The tour and COVID-19: You are required to be FULLY VACCINATED to participate. You must send Proof of Vaccination (this includes all boosters) by email on or before June 15, 2022. You can take a photo of the documentation and forward it to us. All participants are required to wear N95 OR KN95 face masks, use hand-sanitizer and practice social distancing while together. We will sanitize vans and keep the windows open when traveling together. Please note: You MUST also provide proof of international travel insurance including $50,000 of emergency medical evacuation coverage.
Tell us if you want a shared/double room or a private/single room. We will send you an e-commerce invoice by email that is due on receipt.
Who Should Attend • Anyone interested in indigenous culture and creativity, who wants a deep immersion experience into Day of the Dead practices and traditions, and who appreciates artisan craft — weaving, embroidery, pottery. If you are a collector, come with us to go deep and find the best artisans. If you are a photographer or artist, come with us for inspiration. If you are an online retailer, come with us to find the stories to market what you sell.
All documentation for plane reservations, required travel insurance, and personal health issues must be received 45 days before the program start or we reserve the right to cancel your registration without reimbursement.
Terrain, Walking and Group Courtesy: Oaxaca and surrounding villages are colonial and pre-Hispanic. The altitude is close to 6,000 feet. Many streets and sidewalks are cobblestones, narrow and uneven. We will do a lot of walking. We recommend you bring a walking stick and wear study shoes.
If you have mobility issues or health/breathing impediments or you are immunocompromised, please consider that this may not be the study tour for you.
Traveling with a small group has its advantages and also means that independent travelers will need to make accommodations to group needs and schedule. We include free time to go off on your own if you wish.
In a week, I climb on the magic bird to carry me back to Oaxaca. It’s been a year-and-a-half since I left, just before Covid became a pandemic in March 2021 that erased all our plans and created this hunker-down-for-a-while, I’m scared mentality. Yesterday, I got my third jab, the Pfizer-BioNTech booster, plus a flu shot. I’m ready, face masks and sanitizer in the packing pile. Back to Teotitlan del Valle where churro sheep wool is carded and dyed to weave into rugs.
Churro sheep came to the Americas with the Spanish conquest. We find this breed in Northern New Mexico and Colorado, where the high altitudes are conducive to growing a thick pelt. When it is shorn, carded and woven, it makes thick, sturdy, resilient blankets (for humans and horses), and later adapted to the making of floor rugs.
My adopted Zapotec family in Teotitlan del Valle, Galeria Fe y Lola, buy their handspun Churro wool from Chichicapam and the Mixteca, where 7,000 feet altitude guarantees a higher quality pelt. This elevation is similar to the Mountain States where livestock growers, spinners and dyers work in this wool to textile weavers who use the ancient European treadle loom that was also introduced by the Spanish in the New World.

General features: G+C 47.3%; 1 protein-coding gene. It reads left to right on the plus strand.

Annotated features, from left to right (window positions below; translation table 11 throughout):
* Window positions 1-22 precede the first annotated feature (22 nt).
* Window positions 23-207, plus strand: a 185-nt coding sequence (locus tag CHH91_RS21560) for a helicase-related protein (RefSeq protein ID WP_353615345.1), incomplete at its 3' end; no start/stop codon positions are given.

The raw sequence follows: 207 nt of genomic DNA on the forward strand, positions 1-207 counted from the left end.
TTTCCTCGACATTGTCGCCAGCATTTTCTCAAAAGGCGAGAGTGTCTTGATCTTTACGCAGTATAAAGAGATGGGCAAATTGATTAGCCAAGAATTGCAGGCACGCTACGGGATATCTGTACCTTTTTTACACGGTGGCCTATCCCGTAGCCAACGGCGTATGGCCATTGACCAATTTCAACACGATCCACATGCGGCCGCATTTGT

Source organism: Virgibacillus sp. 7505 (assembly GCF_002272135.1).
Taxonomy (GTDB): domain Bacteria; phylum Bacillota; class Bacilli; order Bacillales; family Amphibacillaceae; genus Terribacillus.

This sheep is descended from the Iberian Churra, prized by the Spanish for its hardiness and adaptability. It was the first breed of sheep domesticated in the New World in the 16th Century, when it was used to feed and clothe the armies of the conquistadores, clergy and settlers. We can trace the lineage to 1494 when Spain established colonies in the Caribbean and Mexico. There were no four-legged animals in North America and only llamas in South America before the Spanish arrived.
Carolyn wrote to me to add this:
How the Spanish brought sheep to America? In slings in the holds of their ships! Several years ago a replica of the Santa Maria sailed into the Oakland estuary and docked for several days. We were able to tour the ship and the sailors were more than happy to answer our questions. Four legged animals were kept in slings so their legs would not break in rough weather. The smell must have been atrocious. But the image stuck with me.I’m happy for you that you finally get to go back to Oaxaca.
Taos is host to the annual Wool Festival, now in its 38th year, and always held the first weekend in October. I made it a point to attend. Fiber art and textiles call to me here, too. Why was I surprised to see rugs woven on the peddle loom using churro sheep wool? I shouldn’t have been. I know the Navajo were resourceful in growing their herds of churro sheep, and all those beautiful blankets and rugs trace their origins to the Spanish introduction of this breed.
Today, non-native weavers use this breed, too, to make and sell beautiful rugs. I saw plenty of them at the festival, many reminiscent of Zapotec and Navajo textiles. Over the years, the churro has been cross-bred with the softer, finer merino sheep. Sometimes, churro and merino are also spun together to give a silkier, softer luster.
When I first moved here to Taos, NM, four months ago, one of the first things I did was join the Millicent Rogers Museum. It has an extensive collection of Native American folk art and craft, including early Navajo looms and textiles. This loom is more similar to the back strap loom, used as a vertical frame loom. This got me thinking about how technology is adapted to the user. It´s not a floor loom and it´s not a back strap loom. Weavers sit on the ground to weave.